Monday, May 30, 2005

have you shaken hands with Christ in earnest

"I fear that you have never known me well. If you saw my inner side, it is possible that you would pity me, but you would hardly give me either love or respect. Men mistake me the whole length of the heavens. My sins prevail over me, and terrors of their guiltiness. I am put often to ask if Christ and I did ever shake hands together in earnest."

From Letters of Samuel Rutherford, a letter to David Dickson.

Friday, May 27, 2005

weak souls, fly to Christ

"Some again are haunted with hideous representations to their imaginations, and with vile and unworthy thoughts of God, of Christ, of the Word, which, as busy flies, disquiet and molest their peace. These are cast in like wildfire by Satan, as may be discerned by the strangeness, the strength and violence, and the horribleness of them even to corrupt nature. A pious soul is no more guilty of them than Benjamin was when Joseph's cup was put into his sack. Among other helps recommended by godly writers, such as detestation of them and diversion from them to other things, let this be one, to complain to Christ against them, and to fly under the wings of his protection, and to desire him to take our part against his and our enemy."

From The Bruised Reed, by Richard Sibbes.

Thursday, May 26, 2005

Let no intrusion into your private room

"It [quietness of spirit] is opposed to distracting, heart-consuming cares. A gracious heart so esteems its union with Christ and the work that God sets it about that it will not willingly suffer anything to come in to choke it or deaden it. A Christian is desirous that the Word of God should take such full possession as to divide between soul and spirit (Hebrews 4:12), but he would not allow the fear and noise of evil tidings to take such a hold in his soul as to make a division and struggling there, like the twins in Rebekah's womb. A great man will permit common people to stand outside his doors, but he will not let them come in and make a noise in his closet or bedroom when he deliberately retires from all worldly business. So a well-tempered spirit may enquire after things outside in the world, and suffer some ordinary cares and fears to break into the suburbs of the soul, so as to touch lightly upon the thoughts. Yet it will not on any account allow an intrusion into the private room, which should be wholly reserved for Jesus Christ as his inward temple."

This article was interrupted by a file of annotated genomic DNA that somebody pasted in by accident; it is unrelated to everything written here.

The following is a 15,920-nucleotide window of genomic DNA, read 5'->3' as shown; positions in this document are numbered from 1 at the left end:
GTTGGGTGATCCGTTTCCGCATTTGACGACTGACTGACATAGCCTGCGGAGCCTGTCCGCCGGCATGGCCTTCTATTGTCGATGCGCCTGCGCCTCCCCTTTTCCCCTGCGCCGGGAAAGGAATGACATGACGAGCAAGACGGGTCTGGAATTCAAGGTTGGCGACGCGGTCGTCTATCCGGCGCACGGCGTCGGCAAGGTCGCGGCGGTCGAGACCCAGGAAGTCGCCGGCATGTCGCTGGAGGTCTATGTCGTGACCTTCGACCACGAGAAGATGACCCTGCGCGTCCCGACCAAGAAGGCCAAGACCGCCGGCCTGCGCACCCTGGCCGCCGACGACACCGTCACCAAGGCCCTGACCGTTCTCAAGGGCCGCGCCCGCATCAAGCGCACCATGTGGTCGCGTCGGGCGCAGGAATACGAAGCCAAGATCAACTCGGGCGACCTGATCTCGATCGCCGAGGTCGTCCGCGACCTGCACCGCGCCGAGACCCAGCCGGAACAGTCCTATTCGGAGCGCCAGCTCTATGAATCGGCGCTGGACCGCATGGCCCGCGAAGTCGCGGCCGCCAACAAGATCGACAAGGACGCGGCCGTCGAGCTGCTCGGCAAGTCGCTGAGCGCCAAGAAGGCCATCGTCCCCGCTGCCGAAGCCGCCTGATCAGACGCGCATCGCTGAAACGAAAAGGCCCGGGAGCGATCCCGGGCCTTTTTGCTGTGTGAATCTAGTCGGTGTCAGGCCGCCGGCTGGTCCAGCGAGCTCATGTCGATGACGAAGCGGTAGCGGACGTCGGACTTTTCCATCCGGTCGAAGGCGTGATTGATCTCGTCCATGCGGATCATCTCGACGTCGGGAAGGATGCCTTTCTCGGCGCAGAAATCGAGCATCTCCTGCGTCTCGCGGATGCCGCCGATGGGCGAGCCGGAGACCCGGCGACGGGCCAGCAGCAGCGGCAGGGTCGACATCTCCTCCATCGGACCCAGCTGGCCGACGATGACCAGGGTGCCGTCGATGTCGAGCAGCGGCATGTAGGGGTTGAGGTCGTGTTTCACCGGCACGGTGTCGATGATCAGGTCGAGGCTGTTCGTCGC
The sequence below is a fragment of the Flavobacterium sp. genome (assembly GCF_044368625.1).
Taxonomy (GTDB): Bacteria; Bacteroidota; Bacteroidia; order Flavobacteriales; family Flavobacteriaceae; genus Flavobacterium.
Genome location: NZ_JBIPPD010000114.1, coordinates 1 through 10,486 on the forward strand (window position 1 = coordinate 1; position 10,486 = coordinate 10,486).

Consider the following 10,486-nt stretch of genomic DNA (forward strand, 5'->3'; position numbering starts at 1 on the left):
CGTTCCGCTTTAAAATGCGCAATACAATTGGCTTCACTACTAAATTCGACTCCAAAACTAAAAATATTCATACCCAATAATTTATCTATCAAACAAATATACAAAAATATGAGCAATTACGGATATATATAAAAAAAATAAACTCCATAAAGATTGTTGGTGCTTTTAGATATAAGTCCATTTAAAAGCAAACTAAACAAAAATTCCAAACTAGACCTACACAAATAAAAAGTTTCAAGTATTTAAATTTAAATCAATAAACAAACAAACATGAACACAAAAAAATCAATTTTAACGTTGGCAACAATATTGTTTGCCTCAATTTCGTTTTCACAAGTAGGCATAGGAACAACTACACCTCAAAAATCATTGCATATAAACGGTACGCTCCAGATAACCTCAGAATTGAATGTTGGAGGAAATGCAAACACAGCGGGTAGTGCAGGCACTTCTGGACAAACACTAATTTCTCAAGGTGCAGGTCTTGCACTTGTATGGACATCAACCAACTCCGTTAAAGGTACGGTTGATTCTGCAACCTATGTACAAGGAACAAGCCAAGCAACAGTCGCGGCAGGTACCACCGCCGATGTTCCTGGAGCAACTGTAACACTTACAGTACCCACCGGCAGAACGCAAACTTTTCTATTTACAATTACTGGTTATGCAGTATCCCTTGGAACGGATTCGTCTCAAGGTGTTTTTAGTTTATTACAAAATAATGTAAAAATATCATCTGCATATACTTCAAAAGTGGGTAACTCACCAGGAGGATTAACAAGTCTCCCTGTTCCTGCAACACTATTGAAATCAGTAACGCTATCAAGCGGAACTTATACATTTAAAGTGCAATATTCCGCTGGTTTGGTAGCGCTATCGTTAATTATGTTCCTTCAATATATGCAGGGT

From The Rare Jewel of Christian Contentment, by Jeremiah Burroughs.

Discern your claim to Christ's mercy

"This may serve for a trial to discern who may lay just claim to Christ's mercy. Only those that will take his yoke and count it a greater happiness to be under his government than to enjoy any liberty of the flesh; that will take whole Christ, and not single out of him what may stand with their present contentment; that will not divide Lord from Jesus, and so make a Christ of their own, may make this claim. None ever did truly desire mercy for pardon but desired mercy for healing. David prays for a new spirit, as well as for a sense of pardoning mercy (Psa. 51:10)."

From The Bruised Reed, by Richard Sibbes.
(apologies for the lack of updates, i've not had internet for a while)

Sunday, May 08, 2005

hate sin